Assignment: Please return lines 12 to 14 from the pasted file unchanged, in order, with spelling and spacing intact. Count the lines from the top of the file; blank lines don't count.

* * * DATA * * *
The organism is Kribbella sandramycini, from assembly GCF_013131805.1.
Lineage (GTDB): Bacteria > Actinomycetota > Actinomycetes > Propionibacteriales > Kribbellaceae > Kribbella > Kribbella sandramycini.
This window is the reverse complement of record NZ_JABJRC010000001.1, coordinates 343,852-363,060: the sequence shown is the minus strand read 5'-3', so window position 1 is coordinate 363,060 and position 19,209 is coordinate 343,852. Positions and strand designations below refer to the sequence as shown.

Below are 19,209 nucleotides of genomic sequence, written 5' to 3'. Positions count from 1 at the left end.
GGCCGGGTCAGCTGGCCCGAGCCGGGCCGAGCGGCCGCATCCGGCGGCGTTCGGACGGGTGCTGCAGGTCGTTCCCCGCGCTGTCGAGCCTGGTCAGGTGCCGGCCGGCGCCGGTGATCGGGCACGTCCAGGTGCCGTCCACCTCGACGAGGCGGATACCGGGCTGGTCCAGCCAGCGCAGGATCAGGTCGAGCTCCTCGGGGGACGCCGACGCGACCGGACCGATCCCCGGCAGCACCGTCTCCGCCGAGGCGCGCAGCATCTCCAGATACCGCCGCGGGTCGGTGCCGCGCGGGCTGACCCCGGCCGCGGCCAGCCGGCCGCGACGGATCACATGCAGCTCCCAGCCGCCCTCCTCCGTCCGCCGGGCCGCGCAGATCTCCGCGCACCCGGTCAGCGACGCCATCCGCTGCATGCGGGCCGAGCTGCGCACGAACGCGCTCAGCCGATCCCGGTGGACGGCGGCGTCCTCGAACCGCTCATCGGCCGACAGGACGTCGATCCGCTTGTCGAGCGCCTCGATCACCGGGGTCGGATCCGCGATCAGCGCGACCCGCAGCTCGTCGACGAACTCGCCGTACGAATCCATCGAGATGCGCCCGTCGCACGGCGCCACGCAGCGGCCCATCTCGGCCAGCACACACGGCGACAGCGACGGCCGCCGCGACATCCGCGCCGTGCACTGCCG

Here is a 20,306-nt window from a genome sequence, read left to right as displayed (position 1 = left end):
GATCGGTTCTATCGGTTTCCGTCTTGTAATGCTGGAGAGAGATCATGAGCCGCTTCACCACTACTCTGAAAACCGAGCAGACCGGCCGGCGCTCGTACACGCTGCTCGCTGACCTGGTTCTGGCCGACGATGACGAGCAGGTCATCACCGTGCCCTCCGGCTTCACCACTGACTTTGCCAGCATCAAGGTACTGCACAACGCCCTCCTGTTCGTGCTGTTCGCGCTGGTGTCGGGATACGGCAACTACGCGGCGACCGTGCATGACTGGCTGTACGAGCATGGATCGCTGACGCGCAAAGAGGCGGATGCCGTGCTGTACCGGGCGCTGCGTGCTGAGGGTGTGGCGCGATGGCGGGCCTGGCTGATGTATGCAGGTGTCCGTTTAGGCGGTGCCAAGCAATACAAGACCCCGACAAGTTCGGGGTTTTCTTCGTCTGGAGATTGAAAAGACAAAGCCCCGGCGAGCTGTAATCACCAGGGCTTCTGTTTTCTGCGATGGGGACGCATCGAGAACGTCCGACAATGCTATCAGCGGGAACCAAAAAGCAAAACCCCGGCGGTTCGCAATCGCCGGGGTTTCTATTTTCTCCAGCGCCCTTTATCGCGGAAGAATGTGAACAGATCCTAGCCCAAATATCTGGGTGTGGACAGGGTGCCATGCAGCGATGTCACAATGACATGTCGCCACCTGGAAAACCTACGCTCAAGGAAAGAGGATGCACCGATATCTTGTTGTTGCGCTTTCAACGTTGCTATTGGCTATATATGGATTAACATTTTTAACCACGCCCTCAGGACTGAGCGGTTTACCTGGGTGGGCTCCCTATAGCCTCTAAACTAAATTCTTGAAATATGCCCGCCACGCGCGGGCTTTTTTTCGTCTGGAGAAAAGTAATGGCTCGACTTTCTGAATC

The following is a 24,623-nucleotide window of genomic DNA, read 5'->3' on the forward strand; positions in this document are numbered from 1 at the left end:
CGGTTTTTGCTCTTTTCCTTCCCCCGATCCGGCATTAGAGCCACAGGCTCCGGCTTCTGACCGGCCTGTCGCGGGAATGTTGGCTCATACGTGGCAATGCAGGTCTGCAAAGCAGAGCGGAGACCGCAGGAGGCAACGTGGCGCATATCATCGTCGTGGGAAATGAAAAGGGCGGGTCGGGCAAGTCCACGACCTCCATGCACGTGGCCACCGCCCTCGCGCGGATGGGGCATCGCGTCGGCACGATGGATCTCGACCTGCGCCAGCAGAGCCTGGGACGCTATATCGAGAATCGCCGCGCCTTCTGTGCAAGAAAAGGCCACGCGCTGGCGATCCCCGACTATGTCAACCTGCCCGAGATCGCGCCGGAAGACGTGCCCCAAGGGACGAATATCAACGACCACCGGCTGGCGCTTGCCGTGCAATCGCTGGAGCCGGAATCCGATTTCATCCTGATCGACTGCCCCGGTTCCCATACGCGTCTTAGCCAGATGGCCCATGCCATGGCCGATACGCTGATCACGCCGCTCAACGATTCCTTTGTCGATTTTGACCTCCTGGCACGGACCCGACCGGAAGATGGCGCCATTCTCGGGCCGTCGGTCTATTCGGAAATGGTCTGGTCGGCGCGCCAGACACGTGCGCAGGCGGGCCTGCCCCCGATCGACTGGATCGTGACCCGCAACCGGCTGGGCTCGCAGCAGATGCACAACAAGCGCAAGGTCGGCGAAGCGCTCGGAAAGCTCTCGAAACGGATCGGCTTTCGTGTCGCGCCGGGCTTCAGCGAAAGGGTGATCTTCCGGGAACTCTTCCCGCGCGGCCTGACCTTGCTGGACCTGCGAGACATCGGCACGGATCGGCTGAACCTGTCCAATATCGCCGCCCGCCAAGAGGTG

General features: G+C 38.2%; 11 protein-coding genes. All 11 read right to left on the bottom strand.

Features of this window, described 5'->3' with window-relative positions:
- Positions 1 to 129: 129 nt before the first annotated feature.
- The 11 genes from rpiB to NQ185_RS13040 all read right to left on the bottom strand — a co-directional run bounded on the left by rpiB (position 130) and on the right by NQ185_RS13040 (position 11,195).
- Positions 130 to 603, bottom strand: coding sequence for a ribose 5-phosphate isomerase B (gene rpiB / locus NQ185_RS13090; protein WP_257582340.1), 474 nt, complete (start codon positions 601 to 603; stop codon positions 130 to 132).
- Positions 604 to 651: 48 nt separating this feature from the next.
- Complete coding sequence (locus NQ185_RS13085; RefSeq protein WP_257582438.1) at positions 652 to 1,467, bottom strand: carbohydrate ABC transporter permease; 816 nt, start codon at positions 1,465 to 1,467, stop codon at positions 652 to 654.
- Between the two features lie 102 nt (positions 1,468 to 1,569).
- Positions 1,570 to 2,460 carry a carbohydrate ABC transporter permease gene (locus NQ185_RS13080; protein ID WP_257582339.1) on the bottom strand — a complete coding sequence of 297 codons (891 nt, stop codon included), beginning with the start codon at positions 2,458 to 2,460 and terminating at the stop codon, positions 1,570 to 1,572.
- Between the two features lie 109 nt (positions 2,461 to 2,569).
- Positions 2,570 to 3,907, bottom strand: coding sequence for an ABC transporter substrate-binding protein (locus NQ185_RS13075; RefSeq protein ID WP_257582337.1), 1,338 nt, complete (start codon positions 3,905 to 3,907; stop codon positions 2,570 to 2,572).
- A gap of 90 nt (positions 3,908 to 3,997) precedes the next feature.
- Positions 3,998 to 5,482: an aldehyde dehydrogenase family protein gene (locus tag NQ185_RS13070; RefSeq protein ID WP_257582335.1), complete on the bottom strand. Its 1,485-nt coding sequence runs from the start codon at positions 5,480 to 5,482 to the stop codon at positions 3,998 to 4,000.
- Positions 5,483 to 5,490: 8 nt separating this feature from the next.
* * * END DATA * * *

- Positions 1 to 129: 129 nt before the first annotated feature.
- The 11 genes from rpiB to NQ185_RS13040 all read right to left on the bottom strand — a co-directional run bounded on the left by rpiB (position 130) and on the right by NQ185_RS13040 (position 11,195).
- Positions 130 to 603, bottom strand: coding sequence for a ribose 5-phosphate isomerase B (gene rpiB / locus NQ185_RS13090; protein WP_257582340.1), 474 nt, complete (start codon positions 601 to 603; stop codon positions 130 to 132).